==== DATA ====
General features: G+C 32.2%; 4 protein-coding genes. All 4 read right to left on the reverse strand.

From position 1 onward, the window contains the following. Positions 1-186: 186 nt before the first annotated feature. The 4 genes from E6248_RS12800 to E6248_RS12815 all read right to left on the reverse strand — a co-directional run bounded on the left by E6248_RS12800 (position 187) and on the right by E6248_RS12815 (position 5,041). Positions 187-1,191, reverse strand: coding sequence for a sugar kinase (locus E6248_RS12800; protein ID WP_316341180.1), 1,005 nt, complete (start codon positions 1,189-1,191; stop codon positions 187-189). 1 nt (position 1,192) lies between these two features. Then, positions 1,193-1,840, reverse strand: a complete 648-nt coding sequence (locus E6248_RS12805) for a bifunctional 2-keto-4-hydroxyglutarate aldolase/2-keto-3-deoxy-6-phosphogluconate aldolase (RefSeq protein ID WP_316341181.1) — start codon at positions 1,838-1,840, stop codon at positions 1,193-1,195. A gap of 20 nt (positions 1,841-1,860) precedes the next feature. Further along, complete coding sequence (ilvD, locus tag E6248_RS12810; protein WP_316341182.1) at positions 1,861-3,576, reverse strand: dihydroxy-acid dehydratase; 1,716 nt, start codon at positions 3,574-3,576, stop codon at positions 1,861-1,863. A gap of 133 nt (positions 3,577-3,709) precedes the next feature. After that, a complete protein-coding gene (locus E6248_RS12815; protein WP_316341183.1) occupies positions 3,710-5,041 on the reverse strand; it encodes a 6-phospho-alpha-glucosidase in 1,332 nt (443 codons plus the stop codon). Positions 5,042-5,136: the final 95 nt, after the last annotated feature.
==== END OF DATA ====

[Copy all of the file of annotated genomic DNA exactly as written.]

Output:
General features: G+C 32.2%; 4 protein-coding genes. All 4 read right to left on the reverse strand.

From position 1 onward, the window contains the following. Positions 1-186: 186 nt before the first annotated feature. The 4 genes from E6248_RS12800 to E6248_RS12815 all read right to left on the reverse strand — a co-directional run bounded on the left by E6248_RS12800 (position 187) and on the right by E6248_RS12815 (position 5,041). Positions 187-1,191, reverse strand: coding sequence for a sugar kinase (locus E6248_RS12800; protein ID WP_316341180.1), 1,005 nt, complete (start codon positions 1,189-1,191; stop codon positions 187-189). 1 nt (position 1,192) lies between these two features. Then, positions 1,193-1,840, reverse strand: a complete 648-nt coding sequence (locus E6248_RS12805) for a bifunctional 2-keto-4-hydroxyglutarate aldolase/2-keto-3-deoxy-6-phosphogluconate aldolase (RefSeq protein ID WP_316341181.1) — start codon at positions 1,838-1,840, stop codon at positions 1,193-1,195. A gap of 20 nt (positions 1,841-1,860) precedes the next feature. Further along, complete coding sequence (ilvD, locus tag E6248_RS12810; protein WP_316341182.1) at positions 1,861-3,576, reverse strand: dihydroxy-acid dehydratase; 1,716 nt, start codon at positions 3,574-3,576, stop codon at positions 1,861-1,863. A gap of 133 nt (positions 3,577-3,709) precedes the next feature. After that, a complete protein-coding gene (locus E6248_RS12815; protein WP_316341183.1) occupies positions 3,710-5,041 on the reverse strand; it encodes a 6-phospho-alpha-glucosidase in 1,332 nt (443 codons plus the stop codon). Positions 5,042-5,136: the final 95 nt, after the last annotated feature.